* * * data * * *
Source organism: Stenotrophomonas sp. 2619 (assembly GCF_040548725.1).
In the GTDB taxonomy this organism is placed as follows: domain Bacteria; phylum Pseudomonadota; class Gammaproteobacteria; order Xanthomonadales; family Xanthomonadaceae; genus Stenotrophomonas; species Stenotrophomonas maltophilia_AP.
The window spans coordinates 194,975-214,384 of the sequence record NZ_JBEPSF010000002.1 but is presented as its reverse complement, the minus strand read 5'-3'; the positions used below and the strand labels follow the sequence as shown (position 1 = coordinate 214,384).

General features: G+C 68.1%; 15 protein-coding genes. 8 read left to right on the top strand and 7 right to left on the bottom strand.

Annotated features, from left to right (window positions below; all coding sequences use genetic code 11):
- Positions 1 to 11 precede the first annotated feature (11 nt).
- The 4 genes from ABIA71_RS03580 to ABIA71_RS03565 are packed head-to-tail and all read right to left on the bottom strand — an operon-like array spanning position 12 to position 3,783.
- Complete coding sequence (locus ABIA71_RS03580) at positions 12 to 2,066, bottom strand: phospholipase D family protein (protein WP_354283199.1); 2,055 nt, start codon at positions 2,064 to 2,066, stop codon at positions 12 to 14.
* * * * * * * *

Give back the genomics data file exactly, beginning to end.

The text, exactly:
Source organism: Stenotrophomonas sp. 2619 (assembly GCF_040548725.1).
In the GTDB taxonomy this organism is placed as follows: domain Bacteria; phylum Pseudomonadota; class Gammaproteobacteria; order Xanthomonadales; family Xanthomonadaceae; genus Stenotrophomonas; species Stenotrophomonas maltophilia_AP.
The window spans coordinates 194,975-214,384 of the sequence record NZ_JBEPSF010000002.1 but is presented as its reverse complement, the minus strand read 5'-3'; the positions used below and the strand labels follow the sequence as shown (position 1 = coordinate 214,384).

General features: G+C 68.1%; 15 protein-coding genes. 8 read left to right on the top strand and 7 right to left on the bottom strand.

Annotated features, from left to right (window positions below; all coding sequences use genetic code 11):
- Positions 1 to 11 precede the first annotated feature (11 nt).
- The 4 genes from ABIA71_RS03580 to ABIA71_RS03565 are packed head-to-tail and all read right to left on the bottom strand — an operon-like array spanning position 12 to position 3,783.
- Complete coding sequence (locus ABIA71_RS03580) at positions 12 to 2,066, bottom strand: phospholipase D family protein (protein WP_354283199.1); 2,055 nt, start codon at positions 2,064 to 2,066, stop codon at positions 12 to 14.